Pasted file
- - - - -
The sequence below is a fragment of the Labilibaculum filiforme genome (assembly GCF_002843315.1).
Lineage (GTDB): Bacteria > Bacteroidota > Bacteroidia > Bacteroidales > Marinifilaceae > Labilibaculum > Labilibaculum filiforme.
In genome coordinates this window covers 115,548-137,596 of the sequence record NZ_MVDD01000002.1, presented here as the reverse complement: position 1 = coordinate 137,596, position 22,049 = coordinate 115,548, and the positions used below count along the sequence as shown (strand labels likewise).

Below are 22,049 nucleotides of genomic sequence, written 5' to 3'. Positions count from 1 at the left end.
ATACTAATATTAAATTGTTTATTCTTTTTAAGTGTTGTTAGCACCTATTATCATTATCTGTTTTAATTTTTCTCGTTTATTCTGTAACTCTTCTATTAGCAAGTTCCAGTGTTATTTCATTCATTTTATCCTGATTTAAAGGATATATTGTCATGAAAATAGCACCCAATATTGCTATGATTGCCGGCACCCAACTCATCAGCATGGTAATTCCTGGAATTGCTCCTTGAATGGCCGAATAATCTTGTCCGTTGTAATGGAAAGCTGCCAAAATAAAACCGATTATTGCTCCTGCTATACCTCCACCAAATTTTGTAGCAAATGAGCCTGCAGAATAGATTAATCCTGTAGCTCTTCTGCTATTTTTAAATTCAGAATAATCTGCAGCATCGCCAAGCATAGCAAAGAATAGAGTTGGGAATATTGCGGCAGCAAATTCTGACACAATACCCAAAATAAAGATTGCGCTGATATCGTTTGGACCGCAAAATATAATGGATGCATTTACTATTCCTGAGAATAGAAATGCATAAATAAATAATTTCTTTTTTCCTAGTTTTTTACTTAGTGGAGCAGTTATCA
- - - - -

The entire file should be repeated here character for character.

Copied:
The sequence below is a fragment of the Labilibaculum filiforme genome (assembly GCF_002843315.1).
Lineage (GTDB): Bacteria > Bacteroidota > Bacteroidia > Bacteroidales > Marinifilaceae > Labilibaculum > Labilibaculum filiforme.
In genome coordinates this window covers 115,548-137,596 of the sequence record NZ_MVDD01000002.1, presented here as the reverse complement: position 1 = coordinate 137,596, position 22,049 = coordinate 115,548, and the positions used below count along the sequence as shown (strand labels likewise).

Below are 22,049 nucleotides of genomic sequence, written 5' to 3'. Positions count from 1 at the left end.
ATACTAATATTAAATTGTTTATTCTTTTTAAGTGTTGTTAGCACCTATTATCATTATCTGTTTTAATTTTTCTCGTTTATTCTGTAACTCTTCTATTAGCAAGTTCCAGTGTTATTTCATTCATTTTATCCTGATTTAAAGGATATATTGTCATGAAAATAGCACCCAATATTGCTATGATTGCCGGCACCCAACTCATCAGCATGGTAATTCCTGGAATTGCTCCTTGAATGGCCGAATAATCTTGTCCGTTGTAATGGAAAGCTGCCAAAATAAAACCGATTATTGCTCCTGCTATACCTCCACCAAATTTTGTAGCAAATGAGCCTGCAGAATAGATTAATCCTGTAGCTCTTCTGCTATTTTTAAATTCAGAATAATCTGCAGCATCGCCAAGCATAGCAAAGAATAGAGTTGGGAATATTGCGGCAGCAAATTCTGACACAATACCCAAAATAAAGATTGCGCTGATATCGTTTGGACCGCAAAATATAATGGATGCATTTACTATTCCTGAGAATAGAAATGCATAAATAAATAATTTCTTTTTTCCTAGTTTTTTACTTAGTGGAGCAGTTATCA